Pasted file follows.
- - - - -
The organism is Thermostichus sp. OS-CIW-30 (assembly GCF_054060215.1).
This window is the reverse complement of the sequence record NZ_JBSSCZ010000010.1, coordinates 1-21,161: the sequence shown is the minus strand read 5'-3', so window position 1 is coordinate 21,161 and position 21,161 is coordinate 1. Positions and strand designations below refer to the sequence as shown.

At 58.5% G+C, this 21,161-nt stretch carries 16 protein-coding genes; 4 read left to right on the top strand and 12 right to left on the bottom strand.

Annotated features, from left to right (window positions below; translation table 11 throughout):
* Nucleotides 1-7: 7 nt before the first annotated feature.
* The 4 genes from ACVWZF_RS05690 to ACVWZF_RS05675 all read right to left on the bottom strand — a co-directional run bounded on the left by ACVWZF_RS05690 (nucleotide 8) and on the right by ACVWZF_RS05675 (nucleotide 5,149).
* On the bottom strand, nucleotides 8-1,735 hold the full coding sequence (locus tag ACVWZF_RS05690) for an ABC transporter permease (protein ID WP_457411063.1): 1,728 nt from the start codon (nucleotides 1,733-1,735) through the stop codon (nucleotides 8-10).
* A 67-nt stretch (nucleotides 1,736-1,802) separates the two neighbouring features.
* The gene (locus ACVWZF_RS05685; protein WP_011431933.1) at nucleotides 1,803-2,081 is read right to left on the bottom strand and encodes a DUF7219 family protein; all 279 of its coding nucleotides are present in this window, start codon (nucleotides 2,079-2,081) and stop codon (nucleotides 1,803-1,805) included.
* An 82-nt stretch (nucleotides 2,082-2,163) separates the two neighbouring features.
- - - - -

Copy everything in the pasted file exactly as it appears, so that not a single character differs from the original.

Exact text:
The organism is Thermostichus sp. OS-CIW-30 (assembly GCF_054060215.1).
This window is the reverse complement of the sequence record NZ_JBSSCZ010000010.1, coordinates 1-21,161: the sequence shown is the minus strand read 5'-3', so window position 1 is coordinate 21,161 and position 21,161 is coordinate 1. Positions and strand designations below refer to the sequence as shown.

At 58.5% G+C, this 21,161-nt stretch carries 16 protein-coding genes; 4 read left to right on the top strand and 12 right to left on the bottom strand.

Annotated features, from left to right (window positions below; translation table 11 throughout):
* Nucleotides 1-7: 7 nt before the first annotated feature.
* The 4 genes from ACVWZF_RS05690 to ACVWZF_RS05675 all read right to left on the bottom strand — a co-directional run bounded on the left by ACVWZF_RS05690 (nucleotide 8) and on the right by ACVWZF_RS05675 (nucleotide 5,149).
* On the bottom strand, nucleotides 8-1,735 hold the full coding sequence (locus tag ACVWZF_RS05690) for an ABC transporter permease (protein ID WP_457411063.1): 1,728 nt from the start codon (nucleotides 1,733-1,735) through the stop codon (nucleotides 8-10).
* A 67-nt stretch (nucleotides 1,736-1,802) separates the two neighbouring features.
* The gene (locus ACVWZF_RS05685; protein WP_011431933.1) at nucleotides 1,803-2,081 is read right to left on the bottom strand and encodes a DUF7219 family protein; all 279 of its coding nucleotides are present in this window, start codon (nucleotides 2,079-2,081) and stop codon (nucleotides 1,803-1,805) included.
* An 82-nt stretch (nucleotides 2,082-2,163) separates the two neighbouring features.